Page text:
NEW YORK — Growing in the U.S. market, nourishing an active acquisition pipeline, and securing spices and seasonings a place on the food pyramid are among the moves being undertaken by McCormick & Company, Inc. to strengthen the company’s core business, said Alan Wilson, chairman, president and chief executive officer, during the Sanford C. Bernstein Strategic Decisions Conference held May 31 in New York.

Mr. Wilson said McCormick still sees room for growth and distribution opportunities for the company’s core established products.

“We see certain markets in the country where our shares are not what they are nationally, and we see opportunity to build and grow those,” Mr. Wilson said.

But at the same time, he said McCormick must be laser-focused on innovation, especially in established markets, “because if we’re waiting for consumers to just come and replace the cinnamon that they’ve used up, it’s going to be a pretty long purchase cycle.”

“What we want to do is offer (customers) new items that give them a reason to keep coming to the category, and when they do they may remember that they’re running low on cumin and repurchase some of those cycles,” he said. “But it’s a good blend of driving our core platforms, and we do that through recipe, marketing, and helping people find new uses for the products. But we also do it with product innovation so that they have a reason to visit the category.”

Within the U.S. market, the retail environment has been “volatile,” Mr. Wilson said, noting some companies are doing well while others are struggling to build and drive sales.

“I think the companies that are doing really well have found a way to differentiate their offerings either because they have a passion for food and they’re building, or they have a unique price positioning,” he said.
He said those companies trying to be everything to everybody are “getting squeezed.”

McCormick has attempted to develop relationships across multiple channels and with all its customers so it fits their needs, he said. To date, the company has been successful in the dollar channel, mass merchandiser channel and the emerging e-commerce channel, he added.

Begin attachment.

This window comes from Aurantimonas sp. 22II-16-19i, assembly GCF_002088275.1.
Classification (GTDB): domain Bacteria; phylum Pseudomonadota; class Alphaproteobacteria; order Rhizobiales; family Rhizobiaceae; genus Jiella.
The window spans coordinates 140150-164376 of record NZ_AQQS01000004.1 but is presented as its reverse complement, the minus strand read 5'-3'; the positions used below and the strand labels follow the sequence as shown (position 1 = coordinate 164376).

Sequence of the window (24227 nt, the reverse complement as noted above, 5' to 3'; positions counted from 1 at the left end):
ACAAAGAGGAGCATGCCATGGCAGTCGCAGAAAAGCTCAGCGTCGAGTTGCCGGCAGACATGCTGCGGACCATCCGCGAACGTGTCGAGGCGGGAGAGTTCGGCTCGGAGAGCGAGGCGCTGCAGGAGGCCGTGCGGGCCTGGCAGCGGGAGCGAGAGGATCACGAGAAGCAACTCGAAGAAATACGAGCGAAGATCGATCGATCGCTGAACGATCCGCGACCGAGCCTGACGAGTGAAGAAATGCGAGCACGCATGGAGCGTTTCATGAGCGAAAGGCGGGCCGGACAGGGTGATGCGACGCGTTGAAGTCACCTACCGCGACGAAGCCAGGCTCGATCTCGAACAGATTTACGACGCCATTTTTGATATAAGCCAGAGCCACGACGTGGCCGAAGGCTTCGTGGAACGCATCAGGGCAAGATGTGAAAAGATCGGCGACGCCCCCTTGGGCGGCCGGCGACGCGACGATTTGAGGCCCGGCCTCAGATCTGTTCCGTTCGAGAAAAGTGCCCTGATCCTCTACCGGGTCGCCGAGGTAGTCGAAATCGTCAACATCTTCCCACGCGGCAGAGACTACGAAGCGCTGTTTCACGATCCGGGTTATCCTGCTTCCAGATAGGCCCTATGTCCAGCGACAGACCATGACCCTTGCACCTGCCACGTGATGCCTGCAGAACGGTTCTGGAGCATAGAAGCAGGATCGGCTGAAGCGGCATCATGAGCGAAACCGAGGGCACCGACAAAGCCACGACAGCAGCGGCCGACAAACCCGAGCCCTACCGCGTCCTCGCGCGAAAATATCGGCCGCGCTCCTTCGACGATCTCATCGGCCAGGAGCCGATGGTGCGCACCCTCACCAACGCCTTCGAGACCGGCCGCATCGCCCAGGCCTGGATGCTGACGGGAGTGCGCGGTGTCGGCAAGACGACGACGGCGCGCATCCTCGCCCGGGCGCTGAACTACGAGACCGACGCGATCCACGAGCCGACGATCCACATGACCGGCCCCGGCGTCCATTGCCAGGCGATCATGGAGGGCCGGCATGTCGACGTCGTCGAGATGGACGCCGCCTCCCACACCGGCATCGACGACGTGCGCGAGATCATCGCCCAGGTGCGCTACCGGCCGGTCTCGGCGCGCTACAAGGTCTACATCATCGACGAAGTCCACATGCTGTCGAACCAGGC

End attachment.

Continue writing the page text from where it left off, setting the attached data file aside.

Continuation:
Looking at the merger and acquisition environment, Mr. Wilson said McCormick has “a very active acquisition pipeline.” He noted some acquisitions take a little longer to bring to closure than others, citing the acquisition of Wuhan Asia-Pacific Condiments Co., Ltd., a privately held Chinese manufacturer of DaQiao and ChuShiLe brand bouillon products, as an example. Mr. Wilson said McCormick worked on the transaction, which closed May 31, for almost five years. The company has set its sights on other moves as well.

“Our thought process on the kinds of targets that we look at in our developed markets are adjacent categories,” he said. “We recognize in the U.S. and in a lot of our developed markets it would be very difficult for us to make an acquisition directly in spices and seasonings. We were able to buy Lawry’s about five years ago. That’s been a great acquisition for us. That also put us into liquid marinades, the leader in liquid marinades. And so as we look at adjacent categories in the sauces and condiments area, we believe that’s really right in our developed markets.

“In our emerging markets we want to focus more along our core platforms of spices and seasonings or recipe mixes and buy a leading brand. Now, we made a decision in India to really focus on distribution channels, and so we acquired 85% of Kohinoor to gain access to those distribution channels. It’s not about being in the rice business, it’s about being able to bring our value-added products like rice mixes to masala mixes in India through that distribution channel, and that’s how we’re building and growing that.”

Also during the conference, Mr. Wilson was asked to weigh in on the prospects of getting spices and seasonings onto the food pyramid.

“It’s not so much that we’re trying to — we’re not advertising health claims or anything like that,” he said. “But by using more spices, which tend to be natural and have positive benefits, you can also eliminate some of the stuff that you should be eating less of, like salts and fats and sugars, which make the products taste great. But we believe spices have a key role in that.”

The U.S. Department of Agriculture on May 31 announced the new members of the 2015 Dietary Guidelines Advisory Committee. Meetings to discuss changes to the guidelines — and potentially the food pyramid — will begin this month.